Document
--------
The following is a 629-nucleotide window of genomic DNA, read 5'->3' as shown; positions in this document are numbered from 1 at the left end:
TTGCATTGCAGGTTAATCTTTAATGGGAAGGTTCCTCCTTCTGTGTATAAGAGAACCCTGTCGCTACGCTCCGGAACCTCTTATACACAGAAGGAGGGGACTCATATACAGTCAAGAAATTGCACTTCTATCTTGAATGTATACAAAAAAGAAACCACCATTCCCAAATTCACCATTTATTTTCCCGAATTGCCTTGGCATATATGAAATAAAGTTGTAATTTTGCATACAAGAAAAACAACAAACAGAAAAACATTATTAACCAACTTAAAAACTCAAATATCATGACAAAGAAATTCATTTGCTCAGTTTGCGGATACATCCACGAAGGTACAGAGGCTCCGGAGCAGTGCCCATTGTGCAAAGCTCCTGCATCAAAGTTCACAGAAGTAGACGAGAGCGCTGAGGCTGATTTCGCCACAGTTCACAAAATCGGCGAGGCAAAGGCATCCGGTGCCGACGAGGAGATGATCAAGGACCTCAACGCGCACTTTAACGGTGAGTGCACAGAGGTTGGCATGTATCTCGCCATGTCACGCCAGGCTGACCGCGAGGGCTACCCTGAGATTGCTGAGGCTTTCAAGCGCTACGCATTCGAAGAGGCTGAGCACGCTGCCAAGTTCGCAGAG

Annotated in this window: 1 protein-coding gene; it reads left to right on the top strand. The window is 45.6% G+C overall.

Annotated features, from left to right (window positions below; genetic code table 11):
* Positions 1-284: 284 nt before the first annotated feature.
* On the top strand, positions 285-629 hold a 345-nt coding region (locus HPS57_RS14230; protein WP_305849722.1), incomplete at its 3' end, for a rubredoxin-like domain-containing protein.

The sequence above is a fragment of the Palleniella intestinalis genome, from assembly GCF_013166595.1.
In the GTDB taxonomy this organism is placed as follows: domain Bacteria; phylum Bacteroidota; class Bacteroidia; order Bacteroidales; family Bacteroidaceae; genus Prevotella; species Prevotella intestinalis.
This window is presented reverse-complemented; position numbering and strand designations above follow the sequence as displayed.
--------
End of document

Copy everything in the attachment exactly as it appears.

The following is a 629-nucleotide window of genomic DNA, read 5'->3' as shown; positions in this document are numbered from 1 at the left end:
TTGCATTGCAGGTTAATCTTTAATGGGAAGGTTCCTCCTTCTGTGTATAAGAGAACCCTGTCGCTACGCTCCGGAACCTCTTATACACAGAAGGAGGGGACTCATATACAGTCAAGAAATTGCACTTCTATCTTGAATGTATACAAAAAAGAAACCACCATTCCCAAATTCACCATTTATTTTCCCGAATTGCCTTGGCATATATGAAATAAAGTTGTAATTTTGCATACAAGAAAAACAACAAACAGAAAAACATTATTAACCAACTTAAAAACTCAAATATCATGACAAAGAAATTCATTTGCTCAGTTTGCGGATACATCCACGAAGGTACAGAGGCTCCGGAGCAGTGCCCATTGTGCAAAGCTCCTGCATCAAAGTTCACAGAAGTAGACGAGAGCGCTGAGGCTGATTTCGCCACAGTTCACAAAATCGGCGAGGCAAAGGCATCCGGTGCCGACGAGGAGATGATCAAGGACCTCAACGCGCACTTTAACGGTGAGTGCACAGAGGTTGGCATGTATCTCGCCATGTCACGCCAGGCTGACCGCGAGGGCTACCCTGAGATTGCTGAGGCTTTCAAGCGCTACGCATTCGAAGAGGCTGAGCACGCTGCCAAGTTCGCAGAG

Annotated in this window: 1 protein-coding gene; it reads left to right on the top strand. The window is 45.6% G+C overall.

Annotated features, from left to right (window positions below; genetic code table 11):
* Positions 1-284: 284 nt before the first annotated feature.
* On the top strand, positions 285-629 hold a 345-nt coding region (locus HPS57_RS14230; protein WP_305849722.1), incomplete at its 3' end, for a rubredoxin-like domain-containing protein.

The sequence above is a fragment of the Palleniella intestinalis genome, from assembly GCF_013166595.1.
In the GTDB taxonomy this organism is placed as follows: domain Bacteria; phylum Bacteroidota; class Bacteroidia; order Bacteroidales; family Bacteroidaceae; genus Prevotella; species Prevotella intestinalis.
This window is presented reverse-complemented; position numbering and strand designations above follow the sequence as displayed.